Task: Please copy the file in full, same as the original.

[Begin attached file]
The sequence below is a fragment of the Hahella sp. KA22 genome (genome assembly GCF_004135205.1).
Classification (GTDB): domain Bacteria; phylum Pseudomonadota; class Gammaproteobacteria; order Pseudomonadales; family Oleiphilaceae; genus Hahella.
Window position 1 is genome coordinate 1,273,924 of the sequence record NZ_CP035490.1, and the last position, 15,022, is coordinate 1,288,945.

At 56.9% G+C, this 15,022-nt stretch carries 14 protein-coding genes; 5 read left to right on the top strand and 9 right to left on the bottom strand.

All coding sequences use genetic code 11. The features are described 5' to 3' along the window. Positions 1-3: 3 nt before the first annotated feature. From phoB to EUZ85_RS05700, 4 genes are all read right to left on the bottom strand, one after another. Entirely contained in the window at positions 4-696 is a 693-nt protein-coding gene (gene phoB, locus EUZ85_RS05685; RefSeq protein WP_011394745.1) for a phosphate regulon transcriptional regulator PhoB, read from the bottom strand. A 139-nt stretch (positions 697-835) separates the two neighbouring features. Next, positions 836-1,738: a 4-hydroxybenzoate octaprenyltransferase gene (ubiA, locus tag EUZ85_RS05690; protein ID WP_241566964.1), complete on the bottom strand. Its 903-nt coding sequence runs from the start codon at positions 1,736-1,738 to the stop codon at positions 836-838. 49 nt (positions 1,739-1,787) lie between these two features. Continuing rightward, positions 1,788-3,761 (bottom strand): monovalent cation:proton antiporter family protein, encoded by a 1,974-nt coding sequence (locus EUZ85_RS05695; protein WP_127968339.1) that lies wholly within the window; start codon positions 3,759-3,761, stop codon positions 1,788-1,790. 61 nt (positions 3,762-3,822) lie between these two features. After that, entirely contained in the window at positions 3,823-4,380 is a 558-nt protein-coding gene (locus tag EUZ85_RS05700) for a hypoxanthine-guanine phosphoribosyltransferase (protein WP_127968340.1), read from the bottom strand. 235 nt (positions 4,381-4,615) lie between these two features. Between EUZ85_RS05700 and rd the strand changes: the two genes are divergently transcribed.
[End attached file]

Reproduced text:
The sequence below is a fragment of the Hahella sp. KA22 genome (genome assembly GCF_004135205.1).
Classification (GTDB): domain Bacteria; phylum Pseudomonadota; class Gammaproteobacteria; order Pseudomonadales; family Oleiphilaceae; genus Hahella.
Window position 1 is genome coordinate 1,273,924 of the sequence record NZ_CP035490.1, and the last position, 15,022, is coordinate 1,288,945.

At 56.9% G+C, this 15,022-nt stretch carries 14 protein-coding genes; 5 read left to right on the top strand and 9 right to left on the bottom strand.

All coding sequences use genetic code 11. The features are described 5' to 3' along the window. Positions 1-3: 3 nt before the first annotated feature. From phoB to EUZ85_RS05700, 4 genes are all read right to left on the bottom strand, one after another. Entirely contained in the window at positions 4-696 is a 693-nt protein-coding gene (gene phoB, locus EUZ85_RS05685; RefSeq protein WP_011394745.1) for a phosphate regulon transcriptional regulator PhoB, read from the bottom strand. A 139-nt stretch (positions 697-835) separates the two neighbouring features. Next, positions 836-1,738: a 4-hydroxybenzoate octaprenyltransferase gene (ubiA, locus tag EUZ85_RS05690; protein ID WP_241566964.1), complete on the bottom strand. Its 903-nt coding sequence runs from the start codon at positions 1,736-1,738 to the stop codon at positions 836-838. 49 nt (positions 1,739-1,787) lie between these two features. Continuing rightward, positions 1,788-3,761 (bottom strand): monovalent cation:proton antiporter family protein, encoded by a 1,974-nt coding sequence (locus EUZ85_RS05695; protein WP_127968339.1) that lies wholly within the window; start codon positions 3,759-3,761, stop codon positions 1,788-1,790. 61 nt (positions 3,762-3,822) lie between these two features. After that, entirely contained in the window at positions 3,823-4,380 is a 558-nt protein-coding gene (locus tag EUZ85_RS05700) for a hypoxanthine-guanine phosphoribosyltransferase (protein WP_127968340.1), read from the bottom strand. 235 nt (positions 4,381-4,615) lie between these two features. Between EUZ85_RS05700 and rd the strand changes: the two genes are divergently transcribed.